Milan Vodicka: Nuclear war? Don’t even think about it
I trust that my Nevada County neighbors agree with me that there are different ways to see the world. If you look through green-colored sunglasses the world appears to you heavily shaded green. With yellow lenses the world will be yellow. And with the red ones, it will be red.
Now, what lenses do we use to see and form our ideas within our mental world of beliefs, concepts, interpretations, and language we use? Perhaps the lens of Fox News or the lens of MSNBC? The lens of Mr. Trump’s tweets or other utterances? How do we see this talk about the possibility of a nuclear war?
All those inputs into our mental bodies, commonly known as “information” — more recently as “fake news” — become a basis of who we are, manifested by our actions in the physical world. The world shared by all of us. Why is it important what lens or lenses we use? Well, because, for nuclear war, it involves the question of life and death. Because there is a chain of causality, simply stated, “from thought to intention to action.”
Let me illustrate. In my childhood, if either I or my brother made a hand gesture indicating we would hit our mother, my father’s response was “do not even think about that.” I came to appreciate the wisdom of this. Not thinking about hitting anyone eliminates the possibility of a willful violent act.
In the current context, are we, or our “leaders,” raising the threatening hand by thinking and creating the intention of a nuclear war, with North Korea or some other country? As someone who has significant experience with the nuclear disciplines I feel a need to qualify the question by this: (1) Any nuclear confrontation will not be a local affair — it will be a global event; (2) any nuclear confrontation will have a catastrophic effect on an untold number of innocent civilians — welcome to terrorism; and (3) it appears that a lot of people are expressing opinions based on a total ignorance of what consequences a nuclear confrontation will or might cause.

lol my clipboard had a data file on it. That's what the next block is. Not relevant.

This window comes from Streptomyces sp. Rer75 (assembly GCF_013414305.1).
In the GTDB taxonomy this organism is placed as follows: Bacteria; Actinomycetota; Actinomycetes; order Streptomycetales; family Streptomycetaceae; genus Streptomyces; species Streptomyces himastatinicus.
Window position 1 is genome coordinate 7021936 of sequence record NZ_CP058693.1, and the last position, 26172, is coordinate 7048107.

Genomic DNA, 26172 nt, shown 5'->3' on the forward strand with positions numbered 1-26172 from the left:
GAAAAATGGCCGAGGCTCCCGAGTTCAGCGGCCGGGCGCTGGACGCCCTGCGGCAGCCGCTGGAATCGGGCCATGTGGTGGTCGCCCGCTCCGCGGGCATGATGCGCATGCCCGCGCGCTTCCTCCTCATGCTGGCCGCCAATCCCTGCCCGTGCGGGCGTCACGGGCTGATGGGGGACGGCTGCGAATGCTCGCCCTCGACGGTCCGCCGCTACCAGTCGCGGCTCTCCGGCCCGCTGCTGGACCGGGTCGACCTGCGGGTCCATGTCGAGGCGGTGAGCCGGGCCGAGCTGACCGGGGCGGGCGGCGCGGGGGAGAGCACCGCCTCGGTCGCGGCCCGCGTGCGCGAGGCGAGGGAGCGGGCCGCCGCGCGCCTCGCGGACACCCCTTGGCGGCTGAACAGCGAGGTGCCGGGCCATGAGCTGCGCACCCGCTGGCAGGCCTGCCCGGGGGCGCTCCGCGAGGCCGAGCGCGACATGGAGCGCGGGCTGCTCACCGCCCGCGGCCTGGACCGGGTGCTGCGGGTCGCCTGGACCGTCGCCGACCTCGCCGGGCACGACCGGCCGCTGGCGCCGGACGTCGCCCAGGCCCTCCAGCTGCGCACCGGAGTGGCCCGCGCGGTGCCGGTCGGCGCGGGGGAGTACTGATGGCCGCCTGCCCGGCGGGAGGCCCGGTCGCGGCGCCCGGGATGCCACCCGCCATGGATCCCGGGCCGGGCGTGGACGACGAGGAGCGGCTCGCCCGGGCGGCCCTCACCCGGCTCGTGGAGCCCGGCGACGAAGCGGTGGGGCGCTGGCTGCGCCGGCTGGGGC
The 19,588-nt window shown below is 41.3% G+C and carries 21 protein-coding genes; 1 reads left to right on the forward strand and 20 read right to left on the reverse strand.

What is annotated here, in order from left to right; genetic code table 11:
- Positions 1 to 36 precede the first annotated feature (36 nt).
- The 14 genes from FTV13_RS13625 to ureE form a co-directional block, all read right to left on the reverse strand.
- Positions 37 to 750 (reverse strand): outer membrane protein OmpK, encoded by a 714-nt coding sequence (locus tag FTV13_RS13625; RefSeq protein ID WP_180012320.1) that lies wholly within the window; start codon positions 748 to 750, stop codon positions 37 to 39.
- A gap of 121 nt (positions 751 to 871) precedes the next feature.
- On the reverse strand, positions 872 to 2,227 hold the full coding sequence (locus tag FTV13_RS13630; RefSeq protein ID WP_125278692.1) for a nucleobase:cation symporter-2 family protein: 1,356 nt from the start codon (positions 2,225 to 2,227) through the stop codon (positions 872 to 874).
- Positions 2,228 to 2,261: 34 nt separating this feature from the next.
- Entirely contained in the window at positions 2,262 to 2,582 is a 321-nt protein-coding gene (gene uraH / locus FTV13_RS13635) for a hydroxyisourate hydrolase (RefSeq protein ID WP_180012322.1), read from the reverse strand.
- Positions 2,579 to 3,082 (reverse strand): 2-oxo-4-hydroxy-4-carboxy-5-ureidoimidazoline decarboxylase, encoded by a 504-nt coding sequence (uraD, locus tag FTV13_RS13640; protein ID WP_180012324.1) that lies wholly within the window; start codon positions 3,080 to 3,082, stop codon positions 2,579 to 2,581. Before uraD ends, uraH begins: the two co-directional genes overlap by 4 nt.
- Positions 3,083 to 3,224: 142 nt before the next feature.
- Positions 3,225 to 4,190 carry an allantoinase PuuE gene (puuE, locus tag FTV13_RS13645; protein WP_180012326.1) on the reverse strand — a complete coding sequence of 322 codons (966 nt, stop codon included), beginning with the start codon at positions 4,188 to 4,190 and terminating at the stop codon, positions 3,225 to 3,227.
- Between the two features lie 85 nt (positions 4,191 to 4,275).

Yes, in the past I have heard some radio talk show lunatic proclaim “we should make a parking lot from Iran.” Now I hear from Mr. Trump, “fire and fury,” and media discussions of a possibility, even jokes about, nuclear war. “Parking lot,” “fire and fury,” in distant far away places? This is not how it works.
There is no way to contain the radiation resulting from ground level or above the ground level nuclear explosions. For living beings, there is no natural mechanism to detect nuclear radiation field. You and I, or a deer, can walk through it and feel absolutely nothing. Yet the effects are devastating. As a peacetime — not warfare — illustration, please check the Chernobyl nuclear power plant disaster data. Just a simple quote: The Russian author of Chernobyl: Consequences of the Catastrophe for People and the Environment (en.wikipedia.org) states that “among the billions of people worldwide who were exposed to radioactive contamination from the disaster, nearly a million premature cancer deaths occurred between 1986 and 2004.” Note the keywords “billions of people worldwide.”
Yet, apparently, the use of nuclear weapons is “on the table.” Which brings another aspect of discussing the subject — the morality imperative.
Morality affects how we live, through laws and other norms of the society. “Owe no one anything, except to love one another; for the one who loves another has fulfilled the law” (Romans, 13:8). Killing is immoral — except in wars. Wars, of course, need “justifications.” It should be clear and obvious to everyone that there is no justification whatsoever for thinking, talking about, contemplating, or intending to use nuclear, chemical, or biological weapons. The proposition of nuclear war against anyone, anywhere, anytime is absolutely insane, in a true meaning of the word.
My message, regarding the use or potential use of nuclear weapons, to Mr. Trump, Mr. Kim Jong-un, and others on their page, is “do not even think about it!”
I am aware of my paradox. I state “do not even think about it,” while writing about it. Yet, we have to start somewhere. Perhaps with, “what don’t you understand about no?”
And, please, wear the correct (preferably clear) mental lens to see the world next time you vote. For any position, local, state, or national. It may affect your and my survival.
Milan Vodicka, Ph.D. lives in Nevada County.
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Before I tell you about my Darling, I want to follow up on my column from two weeks ago.